Donald Trump Says GOP 'Must Do Better' In Reaching Out To African-Americans Speaking for "the party of Lincoln" before mostly white crowds, Trump's focus on crime and poverty may have another benefit if it doesn't boost support from African-American voters.

Trump's Appeal To Black Voters May Repeat Past Mistakes Of GOP Outreach

Trump's Appeal To Black Voters May Repeat Past Mistakes Of GOP Outreach

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Republican presidential candidate Donald Trump arrives to speak at a rally in Dimondale, Mich., on Friday. Gerald Herbert/AP hide caption

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Gerald Herbert/AP

Republican presidential candidate Donald Trump arrives to speak at a rally in Dimondale, Mich., on Friday.

Gerald Herbert/AP

Donald Trump addressed a crowd in Fredericksburg, Va., on Saturday night, and discussed one of the new features apparent in his campaign.

"In recent days, across this country, I've asked the African-American community to honor me with their vote," Trump said. "I fully recognize that outreach to the African-American community is an area where the Republican Party must do better."

The need for better outreach by the Republican Party and its nominee to African-Americans has been underscored as Trumpmade this point in recent days to the overwhelmingly white crowds that show up to his rallies.

"The GOP is the party of Lincoln, and I want our party to be the home of the African-American vote once again. I want an inclusive country, and I want an inclusive party," Trump said in Virginia.

The challenge Trump has in reaching out is also apparent in his poll numbers. African-Americans represent a reliable voting bloc for Democrats, but Trump's poll numbers with black voters are low — even for a Republican nominee.

Exit polls from 2012 showed Mitt Romney winning just 6% of African-Americans, while President Obama won 93% of the black vote. An ABC News/Washington Post poll this month showed Trump with just 2% of support among black voters.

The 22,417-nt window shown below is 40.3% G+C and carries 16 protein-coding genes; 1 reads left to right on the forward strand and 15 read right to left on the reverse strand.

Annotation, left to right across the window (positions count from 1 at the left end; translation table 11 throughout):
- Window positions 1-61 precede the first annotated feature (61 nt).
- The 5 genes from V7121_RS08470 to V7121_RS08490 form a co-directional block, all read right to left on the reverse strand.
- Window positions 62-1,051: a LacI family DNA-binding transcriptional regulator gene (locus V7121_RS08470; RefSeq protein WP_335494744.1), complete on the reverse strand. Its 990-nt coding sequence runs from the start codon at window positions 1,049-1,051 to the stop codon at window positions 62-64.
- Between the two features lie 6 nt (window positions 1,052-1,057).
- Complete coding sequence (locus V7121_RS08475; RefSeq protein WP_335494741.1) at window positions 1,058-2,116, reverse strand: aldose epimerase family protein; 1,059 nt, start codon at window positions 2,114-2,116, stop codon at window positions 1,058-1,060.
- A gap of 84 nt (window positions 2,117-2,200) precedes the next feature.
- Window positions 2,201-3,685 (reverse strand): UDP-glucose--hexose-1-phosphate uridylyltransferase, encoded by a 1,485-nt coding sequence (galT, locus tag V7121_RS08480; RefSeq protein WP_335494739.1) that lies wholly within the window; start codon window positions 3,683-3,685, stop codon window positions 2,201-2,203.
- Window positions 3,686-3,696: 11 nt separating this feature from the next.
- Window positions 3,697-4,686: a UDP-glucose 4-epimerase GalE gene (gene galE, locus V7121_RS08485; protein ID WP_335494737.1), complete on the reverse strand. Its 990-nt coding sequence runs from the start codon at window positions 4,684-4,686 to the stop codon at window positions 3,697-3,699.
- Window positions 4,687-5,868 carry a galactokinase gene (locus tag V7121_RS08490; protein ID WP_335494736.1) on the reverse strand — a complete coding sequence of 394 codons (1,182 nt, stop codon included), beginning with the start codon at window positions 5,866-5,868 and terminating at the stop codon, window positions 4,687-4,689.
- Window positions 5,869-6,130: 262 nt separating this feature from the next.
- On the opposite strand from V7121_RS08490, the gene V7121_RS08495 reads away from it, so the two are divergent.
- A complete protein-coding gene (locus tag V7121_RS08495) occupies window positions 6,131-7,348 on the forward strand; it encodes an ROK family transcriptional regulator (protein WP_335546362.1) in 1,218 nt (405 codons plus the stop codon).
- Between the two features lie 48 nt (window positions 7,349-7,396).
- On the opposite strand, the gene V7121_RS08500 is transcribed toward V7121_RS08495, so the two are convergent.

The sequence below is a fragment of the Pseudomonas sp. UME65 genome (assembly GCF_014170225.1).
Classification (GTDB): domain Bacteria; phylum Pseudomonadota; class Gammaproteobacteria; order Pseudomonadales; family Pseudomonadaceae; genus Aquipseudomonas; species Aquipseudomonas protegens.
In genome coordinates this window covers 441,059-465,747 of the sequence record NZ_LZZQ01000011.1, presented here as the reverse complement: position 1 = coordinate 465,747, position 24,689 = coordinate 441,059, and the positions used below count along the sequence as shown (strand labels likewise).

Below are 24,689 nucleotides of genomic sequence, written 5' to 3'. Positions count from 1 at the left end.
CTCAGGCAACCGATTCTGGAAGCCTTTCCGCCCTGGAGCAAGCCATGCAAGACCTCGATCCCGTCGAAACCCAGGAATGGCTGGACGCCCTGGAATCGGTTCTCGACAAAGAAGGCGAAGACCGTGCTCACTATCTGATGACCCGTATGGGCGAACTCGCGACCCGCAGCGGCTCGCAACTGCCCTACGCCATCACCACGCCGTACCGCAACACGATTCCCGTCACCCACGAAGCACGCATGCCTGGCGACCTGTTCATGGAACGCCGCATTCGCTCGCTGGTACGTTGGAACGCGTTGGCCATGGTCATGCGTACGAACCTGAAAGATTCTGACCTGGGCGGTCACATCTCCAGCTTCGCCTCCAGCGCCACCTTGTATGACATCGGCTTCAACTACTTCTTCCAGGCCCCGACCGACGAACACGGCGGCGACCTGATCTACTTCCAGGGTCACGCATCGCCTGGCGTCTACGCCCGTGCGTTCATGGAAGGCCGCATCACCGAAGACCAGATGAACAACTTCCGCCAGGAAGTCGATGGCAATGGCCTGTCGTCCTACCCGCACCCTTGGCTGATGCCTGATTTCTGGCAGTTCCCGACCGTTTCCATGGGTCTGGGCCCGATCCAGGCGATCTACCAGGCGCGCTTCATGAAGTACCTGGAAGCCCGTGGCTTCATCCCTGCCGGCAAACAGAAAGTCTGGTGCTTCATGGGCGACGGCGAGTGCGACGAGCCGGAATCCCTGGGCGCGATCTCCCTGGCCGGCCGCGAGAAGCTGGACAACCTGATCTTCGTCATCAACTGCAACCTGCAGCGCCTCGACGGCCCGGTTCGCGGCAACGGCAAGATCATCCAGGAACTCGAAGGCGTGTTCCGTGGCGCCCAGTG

Trump seemed to refine his pitch on Saturday. Earlier in the week, Trump was criticized for using sweeping generalizations to make the case for African-American voters to pull back support for Democrats.

"What do you have to lose? What do you have to lose? You're living in poverty, your schools are no good. You have no jobs — 58 percent of your youth is unemployed," Trump said on Friday in Dimondale, Mich., a mostly white community near Lansing. "What the hell do you have to lose?"

Trump has made generalizations along these lines before. Politifact recently rated that claim about black youth unemployment mostly false, finding the jobless rate for African-Americans ages 16 to 24 was just under 19 percent. That's more than double the rate for whites in the same age group, but far less than the figure Trump used.

Trump also took his message to West Bend, Wisconsin, last week. It's a mostly white town 40 miles from Milwaukee, the racially-divided city where protests had broken out after police shot and killed a black man just days before.

"The main victims of these riots are law-abiding African-American citizens living in these neighborhoods," Trump said in West Bend.

For months, Trump has argued that he has "tremendous African American support." In Michigan on Friday, he told the crowd, "At the end of four years, I guarantee you that I will get over 95 percent of the African-American vote. I promise you."

Democratic strategist Jamal Simmons, who is African-American, called the idea of Trump getting a large share of the black vote a "pipe dream."

"Black voters are still looking at what he says about Mexicans. And we know that once you start identifying people by racial group — or Muslims by religion — you start that circle it tends to come back around and smack black voters in the face pretty quickly," Simmons said.

GOP strategist Ron Christie, who's also African-American, suggests Trump start by spending more time in black communities.

"All black folks aren't in jail. All black folks aren't on welfare. All black folks aren't poor. But Republicans, I think, have made the mistake of putting the largely African-American messaging in terms of crime, poverty and welfare rather than talking about empowerment, self-sufficiency and achieving the American dream," Christie said.

And whether Trump's message is really aimed at black voters raises skepticism from Jamal Simmons, who said this rhetoric might be an attempt at softening the racial overtones of Trump's campaign to draw more support from suburban white women. "Those voters are primed to vote for a Republican, but they don't necessarily want to be associated with someone who has racist or bigoted views," Simmons said.

While white voters make up the overwhelming majority of Trump's supporters, the GOP nominee will take his message to a majority-black community this week. He's holding a campaign rally in Jackson, Miss., on Wednesday.